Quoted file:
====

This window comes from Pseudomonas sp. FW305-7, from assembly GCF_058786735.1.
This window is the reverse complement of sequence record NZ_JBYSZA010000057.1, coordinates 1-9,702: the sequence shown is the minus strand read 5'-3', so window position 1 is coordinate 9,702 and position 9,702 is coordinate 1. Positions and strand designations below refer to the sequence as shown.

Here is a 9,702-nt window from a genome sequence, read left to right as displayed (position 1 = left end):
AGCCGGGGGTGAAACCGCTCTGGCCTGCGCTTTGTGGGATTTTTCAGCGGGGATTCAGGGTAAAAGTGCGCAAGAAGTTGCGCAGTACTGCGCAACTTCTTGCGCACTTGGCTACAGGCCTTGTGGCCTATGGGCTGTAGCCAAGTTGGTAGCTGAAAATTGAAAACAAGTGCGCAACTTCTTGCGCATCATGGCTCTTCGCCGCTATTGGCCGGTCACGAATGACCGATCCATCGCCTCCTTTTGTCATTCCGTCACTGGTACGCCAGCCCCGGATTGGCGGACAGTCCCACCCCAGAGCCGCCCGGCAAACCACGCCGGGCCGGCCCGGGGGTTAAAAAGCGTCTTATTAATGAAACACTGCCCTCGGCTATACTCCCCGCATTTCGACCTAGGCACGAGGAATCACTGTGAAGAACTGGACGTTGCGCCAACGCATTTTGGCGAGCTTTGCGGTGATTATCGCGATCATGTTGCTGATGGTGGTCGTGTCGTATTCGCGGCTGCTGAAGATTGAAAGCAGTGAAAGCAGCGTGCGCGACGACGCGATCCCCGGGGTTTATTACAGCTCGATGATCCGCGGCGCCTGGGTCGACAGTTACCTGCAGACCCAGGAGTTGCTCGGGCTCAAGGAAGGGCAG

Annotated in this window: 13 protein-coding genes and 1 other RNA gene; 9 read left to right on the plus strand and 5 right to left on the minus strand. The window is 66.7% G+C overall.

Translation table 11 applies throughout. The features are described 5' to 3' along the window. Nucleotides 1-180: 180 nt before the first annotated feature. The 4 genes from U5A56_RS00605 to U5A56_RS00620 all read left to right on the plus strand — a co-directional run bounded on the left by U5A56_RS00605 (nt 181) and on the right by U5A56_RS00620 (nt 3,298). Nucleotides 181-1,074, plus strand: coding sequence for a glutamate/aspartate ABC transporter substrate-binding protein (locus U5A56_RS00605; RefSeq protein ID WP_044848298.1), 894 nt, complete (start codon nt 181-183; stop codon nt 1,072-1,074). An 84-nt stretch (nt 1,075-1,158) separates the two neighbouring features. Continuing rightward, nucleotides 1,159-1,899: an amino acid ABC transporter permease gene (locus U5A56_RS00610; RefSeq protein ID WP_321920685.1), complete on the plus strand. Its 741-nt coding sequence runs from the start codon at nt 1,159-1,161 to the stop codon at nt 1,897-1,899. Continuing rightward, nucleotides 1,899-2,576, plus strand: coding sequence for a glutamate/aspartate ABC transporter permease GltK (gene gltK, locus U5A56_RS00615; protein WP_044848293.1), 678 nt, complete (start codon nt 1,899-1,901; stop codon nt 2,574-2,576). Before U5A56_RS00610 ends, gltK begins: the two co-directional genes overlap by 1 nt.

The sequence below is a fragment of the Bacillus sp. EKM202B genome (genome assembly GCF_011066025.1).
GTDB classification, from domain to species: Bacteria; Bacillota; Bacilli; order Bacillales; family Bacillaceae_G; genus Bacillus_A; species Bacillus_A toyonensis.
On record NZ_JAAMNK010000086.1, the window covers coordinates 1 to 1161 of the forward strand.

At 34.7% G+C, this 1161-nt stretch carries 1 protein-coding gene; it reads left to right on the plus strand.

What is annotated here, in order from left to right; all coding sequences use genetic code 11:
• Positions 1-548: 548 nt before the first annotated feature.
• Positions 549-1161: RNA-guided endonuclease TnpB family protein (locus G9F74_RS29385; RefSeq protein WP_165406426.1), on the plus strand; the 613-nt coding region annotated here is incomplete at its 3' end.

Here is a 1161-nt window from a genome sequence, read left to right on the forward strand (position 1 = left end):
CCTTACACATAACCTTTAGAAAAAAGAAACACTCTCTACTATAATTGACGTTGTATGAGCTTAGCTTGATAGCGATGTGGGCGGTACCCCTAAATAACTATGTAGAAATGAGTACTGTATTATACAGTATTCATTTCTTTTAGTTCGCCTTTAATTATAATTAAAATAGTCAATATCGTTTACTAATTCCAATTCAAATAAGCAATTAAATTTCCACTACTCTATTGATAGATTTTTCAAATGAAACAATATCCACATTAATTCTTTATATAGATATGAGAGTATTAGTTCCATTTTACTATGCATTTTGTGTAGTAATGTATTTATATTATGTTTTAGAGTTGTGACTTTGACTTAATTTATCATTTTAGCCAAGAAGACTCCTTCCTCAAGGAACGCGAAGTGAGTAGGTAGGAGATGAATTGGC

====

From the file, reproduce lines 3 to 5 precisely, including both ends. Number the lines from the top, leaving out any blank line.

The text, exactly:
Here is a 9,702-nt window from a genome sequence, read left to right as displayed (position 1 = left end):
AGCCGGGGGTGAAACCGCTCTGGCCTGCGCTTTGTGGGATTTTTCAGCGGGGATTCAGGGTAAAAGTGCGCAAGAAGTTGCGCAGTACTGCGCAACTTCTTGCGCACTTGGCTACAGGCCTTGTGGCCTATGGGCTGTAGCCAAGTTGGTAGCTGAAAATTGAAAACAAGTGCGCAACTTCTTGCGCATCATGGCTCTTCGCCGCTATTGGCCGGTCACGAATGACCGATCCATCGCCTCCTTTTGTCATTCCGTCACTGGTACGCCAGCCCCGGATTGGCGGACAGTCCCACCCCAGAGCCGCCCGGCAAACCACGCCGGGCCGGCCCGGGGGTTAAAAAGCGTCTTATTAATGAAACACTGCCCTCGGCTATACTCCCCGCATTTCGACCTAGGCACGAGGAATCACTGTGAAGAACTGGACGTTGCGCCAACGCATTTTGGCGAGCTTTGCGGTGATTATCGCGATCATGTTGCTGATGGTGGTCGTGTCGTATTCGCGGCTGCTGAAGATTGAAAGCAGTGAAAGCAGCGTGCGCGACGACGCGATCCCCGGGGTTTATTACAGCTCGATGATCCGCGGCGCCTGGGTCGACAGTTACCTGCAGACCCAGGAGTTGCTCGGGCTCAAGGAAGGGCAG

Annotated in this window: 13 protein-coding genes and 1 other RNA gene; 9 read left to right on the plus strand and 5 right to left on the minus strand. The window is 66.7% G+C overall.